Do you want to know more about what goes on behind the scenes at Skřivánek? Just what exactly does employing a translator entail? What qualifications does a prospective collaborator need to have? Let’s take a look.
What you can learn about translators in this article:
- How many translators is it good to keep on hand?
- Is the translator’s education important?
- Specialisation as an advantage
- Evaluating translations and providing feedback to translators
- Going the extra mile
1. How many translators is it good to keep on hand?
Large language agencies can rarely get by with just a few translators. In order to cover the widest possible range of translation services and the increasingly specific requirements of customers regarding the expertise and specialisation of the translated material, it is necessary to have an extensive network of translators and proofreaders at hand.
The Skrivanek translation agency works with more than 3,000 language experts. It is all the more important to focus on the quality selection of new translators and the ongoing evaluation of existing translators to ensure and maintain the quality of the services we offer.
2. Is education important?
Well, of course, yet it doesn’t always have to mean a degree in translating is a prerequisite as such. Our requirements for translators are primarily based on the international ISO 17100 standard, which defines and specifies the processes for translation services.
When selecting a new translator, we naturally place great emphasis on language qualifications – we require excellent knowledge of both languages that the translator has chosen as their working combination. They either prove their competence with attained higher education in translation or other higher linguistic education, or with language certification at a minimum general state examination level, such as CAE and CPE in the case of English, ZOP or GDS in the case of German, or with several years of documented translation experience. The translator must not only be proficient in translating, but also in the cultural environment of the working languages.
Of equal importance is their professional qualification, which particularly ensures quality in specialised and specialist translations. If the translator does not have a degree in the specific field, we require in-field experience or several years of experience translating in that field.
In the case of the so-called court translators, the requirements are set out by law – to be appointed as such they need to have completed a master’s degree at a university and a subsequent two-semester course of study for interpreters and translators at a law faculty, or to have passed the state language examination for the translation field if the subject of the university study was not language study. Another requirement is active translation experience for at least the past 5 years and passing an entrance exam focused on knowledge of legal regulations.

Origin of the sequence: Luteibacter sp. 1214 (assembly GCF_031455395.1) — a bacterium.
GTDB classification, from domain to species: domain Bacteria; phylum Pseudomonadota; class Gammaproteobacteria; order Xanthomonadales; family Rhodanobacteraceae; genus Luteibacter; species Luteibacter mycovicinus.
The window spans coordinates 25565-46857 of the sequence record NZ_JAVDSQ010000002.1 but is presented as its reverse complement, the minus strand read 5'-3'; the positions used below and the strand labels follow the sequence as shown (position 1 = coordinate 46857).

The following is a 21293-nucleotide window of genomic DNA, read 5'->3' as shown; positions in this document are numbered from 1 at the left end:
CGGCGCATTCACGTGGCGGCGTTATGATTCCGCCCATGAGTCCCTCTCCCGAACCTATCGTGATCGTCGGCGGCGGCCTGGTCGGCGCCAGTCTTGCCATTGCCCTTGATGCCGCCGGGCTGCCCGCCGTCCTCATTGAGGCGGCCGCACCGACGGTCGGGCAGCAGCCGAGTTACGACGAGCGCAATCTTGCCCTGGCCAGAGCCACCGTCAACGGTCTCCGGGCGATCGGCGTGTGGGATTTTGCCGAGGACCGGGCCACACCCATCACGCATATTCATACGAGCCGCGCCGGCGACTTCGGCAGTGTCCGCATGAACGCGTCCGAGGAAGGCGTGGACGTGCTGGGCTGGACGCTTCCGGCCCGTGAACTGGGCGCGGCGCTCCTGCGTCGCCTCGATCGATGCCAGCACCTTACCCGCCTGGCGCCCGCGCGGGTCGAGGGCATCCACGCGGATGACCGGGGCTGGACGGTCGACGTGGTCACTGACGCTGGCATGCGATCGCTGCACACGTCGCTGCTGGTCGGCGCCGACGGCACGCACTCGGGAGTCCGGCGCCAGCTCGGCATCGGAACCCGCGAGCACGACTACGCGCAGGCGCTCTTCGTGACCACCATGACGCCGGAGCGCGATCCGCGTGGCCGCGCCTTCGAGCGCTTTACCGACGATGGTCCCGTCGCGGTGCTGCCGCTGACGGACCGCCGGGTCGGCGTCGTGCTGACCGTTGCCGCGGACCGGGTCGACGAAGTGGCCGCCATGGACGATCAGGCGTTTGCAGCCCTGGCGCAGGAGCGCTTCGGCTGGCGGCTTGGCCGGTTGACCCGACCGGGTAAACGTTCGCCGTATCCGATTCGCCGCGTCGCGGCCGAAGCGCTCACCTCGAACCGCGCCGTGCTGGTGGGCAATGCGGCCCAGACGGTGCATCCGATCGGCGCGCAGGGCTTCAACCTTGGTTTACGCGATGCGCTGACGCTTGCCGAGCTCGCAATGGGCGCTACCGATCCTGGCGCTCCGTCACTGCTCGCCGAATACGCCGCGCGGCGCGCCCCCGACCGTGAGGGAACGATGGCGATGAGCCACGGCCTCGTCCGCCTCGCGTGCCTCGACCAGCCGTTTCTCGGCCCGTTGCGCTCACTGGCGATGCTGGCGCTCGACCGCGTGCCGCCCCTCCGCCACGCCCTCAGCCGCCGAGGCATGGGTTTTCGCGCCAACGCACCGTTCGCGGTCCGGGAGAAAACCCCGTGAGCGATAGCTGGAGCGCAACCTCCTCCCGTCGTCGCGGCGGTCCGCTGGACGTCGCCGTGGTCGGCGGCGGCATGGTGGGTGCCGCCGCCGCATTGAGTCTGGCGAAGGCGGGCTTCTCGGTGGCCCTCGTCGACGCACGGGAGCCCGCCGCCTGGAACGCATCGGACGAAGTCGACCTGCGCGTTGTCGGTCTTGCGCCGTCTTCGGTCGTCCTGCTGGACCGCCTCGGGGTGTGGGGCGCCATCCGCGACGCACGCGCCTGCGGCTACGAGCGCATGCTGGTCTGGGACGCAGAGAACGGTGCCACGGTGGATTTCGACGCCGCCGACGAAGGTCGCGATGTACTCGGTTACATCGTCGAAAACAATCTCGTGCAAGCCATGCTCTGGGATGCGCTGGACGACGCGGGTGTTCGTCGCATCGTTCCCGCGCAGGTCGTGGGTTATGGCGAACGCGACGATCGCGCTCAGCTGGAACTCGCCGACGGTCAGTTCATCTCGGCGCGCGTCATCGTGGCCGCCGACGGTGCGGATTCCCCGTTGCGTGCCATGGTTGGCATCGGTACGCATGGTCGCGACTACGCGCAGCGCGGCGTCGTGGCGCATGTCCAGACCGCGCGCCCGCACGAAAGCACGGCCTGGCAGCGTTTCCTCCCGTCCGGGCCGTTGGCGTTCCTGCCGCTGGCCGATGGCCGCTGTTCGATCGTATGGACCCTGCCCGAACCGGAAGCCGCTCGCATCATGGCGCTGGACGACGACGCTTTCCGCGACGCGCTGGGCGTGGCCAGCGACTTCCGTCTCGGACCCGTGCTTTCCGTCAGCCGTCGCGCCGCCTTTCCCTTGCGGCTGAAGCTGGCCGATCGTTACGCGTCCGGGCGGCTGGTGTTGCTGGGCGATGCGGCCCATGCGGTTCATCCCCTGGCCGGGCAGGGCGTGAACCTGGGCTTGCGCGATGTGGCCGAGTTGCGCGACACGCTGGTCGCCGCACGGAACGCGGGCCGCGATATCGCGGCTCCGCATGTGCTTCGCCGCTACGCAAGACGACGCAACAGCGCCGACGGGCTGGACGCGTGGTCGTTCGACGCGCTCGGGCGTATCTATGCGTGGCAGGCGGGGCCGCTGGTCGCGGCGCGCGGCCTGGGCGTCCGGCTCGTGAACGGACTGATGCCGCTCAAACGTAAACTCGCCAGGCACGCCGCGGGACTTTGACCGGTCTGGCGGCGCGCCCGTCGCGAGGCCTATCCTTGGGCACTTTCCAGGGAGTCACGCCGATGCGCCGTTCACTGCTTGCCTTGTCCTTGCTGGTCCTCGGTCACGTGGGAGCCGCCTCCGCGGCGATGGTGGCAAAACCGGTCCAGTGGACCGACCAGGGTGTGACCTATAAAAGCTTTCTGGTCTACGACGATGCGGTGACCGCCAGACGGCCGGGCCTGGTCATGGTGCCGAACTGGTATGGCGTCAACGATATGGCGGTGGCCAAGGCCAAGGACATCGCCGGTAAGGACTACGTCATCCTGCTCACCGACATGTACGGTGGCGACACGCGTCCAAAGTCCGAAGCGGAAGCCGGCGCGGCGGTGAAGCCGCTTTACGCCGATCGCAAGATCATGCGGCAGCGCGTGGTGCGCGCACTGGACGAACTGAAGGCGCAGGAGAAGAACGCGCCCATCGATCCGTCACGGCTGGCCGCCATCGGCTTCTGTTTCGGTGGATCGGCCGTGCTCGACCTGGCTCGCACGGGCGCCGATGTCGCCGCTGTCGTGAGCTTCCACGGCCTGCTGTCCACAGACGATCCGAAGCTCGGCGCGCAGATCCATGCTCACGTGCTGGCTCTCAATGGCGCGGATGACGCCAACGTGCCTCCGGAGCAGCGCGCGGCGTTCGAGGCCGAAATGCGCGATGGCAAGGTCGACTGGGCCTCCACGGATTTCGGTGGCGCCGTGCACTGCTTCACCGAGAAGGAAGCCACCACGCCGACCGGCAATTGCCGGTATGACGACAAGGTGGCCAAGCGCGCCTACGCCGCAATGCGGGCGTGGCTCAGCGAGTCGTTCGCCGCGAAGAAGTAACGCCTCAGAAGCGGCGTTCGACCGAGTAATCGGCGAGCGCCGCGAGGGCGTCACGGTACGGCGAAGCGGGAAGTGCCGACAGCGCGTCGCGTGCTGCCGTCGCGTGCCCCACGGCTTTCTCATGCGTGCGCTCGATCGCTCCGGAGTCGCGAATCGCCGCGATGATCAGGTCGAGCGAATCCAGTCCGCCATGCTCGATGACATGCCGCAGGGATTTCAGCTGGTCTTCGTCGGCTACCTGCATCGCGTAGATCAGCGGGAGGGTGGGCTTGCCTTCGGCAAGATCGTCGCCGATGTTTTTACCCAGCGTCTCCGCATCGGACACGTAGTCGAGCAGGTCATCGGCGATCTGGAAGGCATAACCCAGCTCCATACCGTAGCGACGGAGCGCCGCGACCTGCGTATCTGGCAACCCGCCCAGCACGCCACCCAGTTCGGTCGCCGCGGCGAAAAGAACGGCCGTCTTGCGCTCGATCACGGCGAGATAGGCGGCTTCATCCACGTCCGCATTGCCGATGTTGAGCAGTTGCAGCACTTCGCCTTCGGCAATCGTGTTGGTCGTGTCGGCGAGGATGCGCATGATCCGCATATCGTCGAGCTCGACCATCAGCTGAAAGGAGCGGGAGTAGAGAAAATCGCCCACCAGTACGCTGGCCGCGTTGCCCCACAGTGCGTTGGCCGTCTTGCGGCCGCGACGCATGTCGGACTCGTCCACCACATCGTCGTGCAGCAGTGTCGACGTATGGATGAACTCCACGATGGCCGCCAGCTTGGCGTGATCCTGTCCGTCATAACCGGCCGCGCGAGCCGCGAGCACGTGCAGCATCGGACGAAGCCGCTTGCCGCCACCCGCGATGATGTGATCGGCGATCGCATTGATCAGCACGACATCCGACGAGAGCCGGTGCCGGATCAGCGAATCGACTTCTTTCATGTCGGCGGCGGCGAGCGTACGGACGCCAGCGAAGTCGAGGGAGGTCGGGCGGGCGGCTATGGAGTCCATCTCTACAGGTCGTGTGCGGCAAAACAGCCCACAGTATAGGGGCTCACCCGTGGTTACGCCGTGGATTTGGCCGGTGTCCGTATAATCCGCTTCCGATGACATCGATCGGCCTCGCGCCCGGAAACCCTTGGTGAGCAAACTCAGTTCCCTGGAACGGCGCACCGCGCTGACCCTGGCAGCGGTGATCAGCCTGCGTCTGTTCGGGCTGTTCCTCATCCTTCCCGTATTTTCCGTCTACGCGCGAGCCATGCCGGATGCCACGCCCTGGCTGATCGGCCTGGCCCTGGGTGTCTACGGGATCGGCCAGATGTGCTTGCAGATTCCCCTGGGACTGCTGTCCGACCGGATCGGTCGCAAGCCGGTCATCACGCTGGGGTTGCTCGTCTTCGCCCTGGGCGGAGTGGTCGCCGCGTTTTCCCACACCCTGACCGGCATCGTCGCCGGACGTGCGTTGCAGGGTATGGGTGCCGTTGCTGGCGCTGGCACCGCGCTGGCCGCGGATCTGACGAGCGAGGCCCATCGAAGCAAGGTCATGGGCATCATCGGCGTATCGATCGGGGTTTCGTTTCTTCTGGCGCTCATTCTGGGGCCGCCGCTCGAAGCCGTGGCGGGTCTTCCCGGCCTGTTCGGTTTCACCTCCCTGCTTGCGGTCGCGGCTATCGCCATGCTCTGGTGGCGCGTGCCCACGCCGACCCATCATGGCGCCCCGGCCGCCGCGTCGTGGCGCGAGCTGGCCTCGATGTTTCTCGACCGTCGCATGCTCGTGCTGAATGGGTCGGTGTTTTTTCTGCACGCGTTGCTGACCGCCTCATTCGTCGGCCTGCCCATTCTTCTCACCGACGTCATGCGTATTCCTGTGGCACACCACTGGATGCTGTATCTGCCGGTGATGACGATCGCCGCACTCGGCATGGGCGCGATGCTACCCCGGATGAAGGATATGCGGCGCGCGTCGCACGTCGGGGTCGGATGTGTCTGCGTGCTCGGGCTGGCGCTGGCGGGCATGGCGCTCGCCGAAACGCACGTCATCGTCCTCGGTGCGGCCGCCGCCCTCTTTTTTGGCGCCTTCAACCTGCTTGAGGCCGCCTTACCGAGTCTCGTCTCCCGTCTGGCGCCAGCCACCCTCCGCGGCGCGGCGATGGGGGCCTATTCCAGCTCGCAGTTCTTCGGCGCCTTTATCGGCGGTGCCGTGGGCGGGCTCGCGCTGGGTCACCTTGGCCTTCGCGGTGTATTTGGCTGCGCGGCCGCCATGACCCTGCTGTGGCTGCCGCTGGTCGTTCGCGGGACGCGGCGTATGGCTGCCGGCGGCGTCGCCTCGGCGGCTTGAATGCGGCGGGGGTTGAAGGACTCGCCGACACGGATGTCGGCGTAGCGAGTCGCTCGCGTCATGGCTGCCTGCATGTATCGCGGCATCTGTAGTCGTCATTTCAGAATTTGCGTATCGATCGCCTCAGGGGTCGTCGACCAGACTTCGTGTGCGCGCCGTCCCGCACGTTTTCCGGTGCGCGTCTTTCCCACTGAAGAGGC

In addition to translation competences for working with text, we must not forget computer literacy, which includes knowledge of special translation software – CAT tools, the ability to search terminology databases, etc., and in the case of external cooperation, a trade licence is also important.
We have the same requirements for our proofreaders.
3. Specialisation as an advantage
As you may have already learned in the April article on the importance of a translator’s specialisation, a true professional at most focuses on a few selected areas that they perfectly understand in both languages, i.e., in their mother tongue and in the working language. Therefore, when selecting a new translator, their specialisation is one of the key criteria for possible cooperation.
4. Evaluating translations and providing feedback to translators
After meeting the above-described conditions for cooperation on the basis of the qualification prerequisites, the applicant will have to pass an entrance test – the translator must produce a test translation in the chosen field. The translation will be evaluated by an experienced expert and, based on the result, we will decide on possible cooperation.
However, our evaluation of the translator does not end here. We continue to check and evaluate the translations they produce and provide regular feedback to our suppliers. This is the only way to maintain a high quality of the translations we process.
5. Going the extra mile
At Skřivánek, we do not just want to passively observe the work of others – we provide support to all our colleagues and external collaborators. In order to ensure the highest quality translations possible, we support translators in their further education and training. We prepare professional methodological manuals and organise various professional training courses and webinars focusing on specifics of translations for EU institutions and bodies, legal translations, popular courses on the intricacies of the Czech language and creative work with translation, and many others.
So now you know why our customers are so satisfied with Skřivánek’s translations and keep coming back to us. One of the fundamental pillars on which we build is quality translators. And we thank them for their diligence and efforts.
Do you want to join us and become part of our team of experts? The current list of positions, including an application form, can be found in careers.